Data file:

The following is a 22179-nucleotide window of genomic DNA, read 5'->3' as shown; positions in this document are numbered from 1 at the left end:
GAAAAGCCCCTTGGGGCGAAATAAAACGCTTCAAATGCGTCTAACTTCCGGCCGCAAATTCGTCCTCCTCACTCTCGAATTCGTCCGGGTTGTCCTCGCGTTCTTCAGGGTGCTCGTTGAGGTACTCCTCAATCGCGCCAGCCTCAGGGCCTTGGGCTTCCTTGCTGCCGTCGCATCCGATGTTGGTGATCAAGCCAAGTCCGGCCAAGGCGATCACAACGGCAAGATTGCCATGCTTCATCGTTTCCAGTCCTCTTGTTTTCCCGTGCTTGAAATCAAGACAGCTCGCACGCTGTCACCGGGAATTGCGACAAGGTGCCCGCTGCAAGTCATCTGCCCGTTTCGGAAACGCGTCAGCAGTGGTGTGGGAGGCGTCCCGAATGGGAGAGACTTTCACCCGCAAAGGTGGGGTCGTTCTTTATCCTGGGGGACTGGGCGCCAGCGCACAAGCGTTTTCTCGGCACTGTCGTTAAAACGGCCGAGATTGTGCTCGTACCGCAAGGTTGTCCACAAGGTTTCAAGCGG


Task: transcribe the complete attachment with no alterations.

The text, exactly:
The following is a 22179-nucleotide window of genomic DNA, read 5'->3' as shown; positions in this document are numbered from 1 at the left end:
GAAAAGCCCCTTGGGGCGAAATAAAACGCTTCAAATGCGTCTAACTTCCGGCCGCAAATTCGTCCTCCTCACTCTCGAATTCGTCCGGGTTGTCCTCGCGTTCTTCAGGGTGCTCGTTGAGGTACTCCTCAATCGCGCCAGCCTCAGGGCCTTGGGCTTCCTTGCTGCCGTCGCATCCGATGTTGGTGATCAAGCCAAGTCCGGCCAAGGCGATCACAACGGCAAGATTGCCATGCTTCATCGTTTCCAGTCCTCTTGTTTTCCCGTGCTTGAAATCAAGACAGCTCGCACGCTGTCACCGGGAATTGCGACAAGGTGCCCGCTGCAAGTCATCTGCCCGTTTCGGAAACGCGTCAGCAGTGGTGTGGGAGGCGTCCCGAATGGGAGAGACTTTCACCCGCAAAGGTGGGGTCGTTCTTTATCCTGGGGGACTGGGCGCCAGCGCACAAGCGTTTTCTCGGCACTGTCGTTAAAACGGCCGAGATTGTGCTCGTACCGCAAGGTTGTCCACAAGGTTTCAAGCGG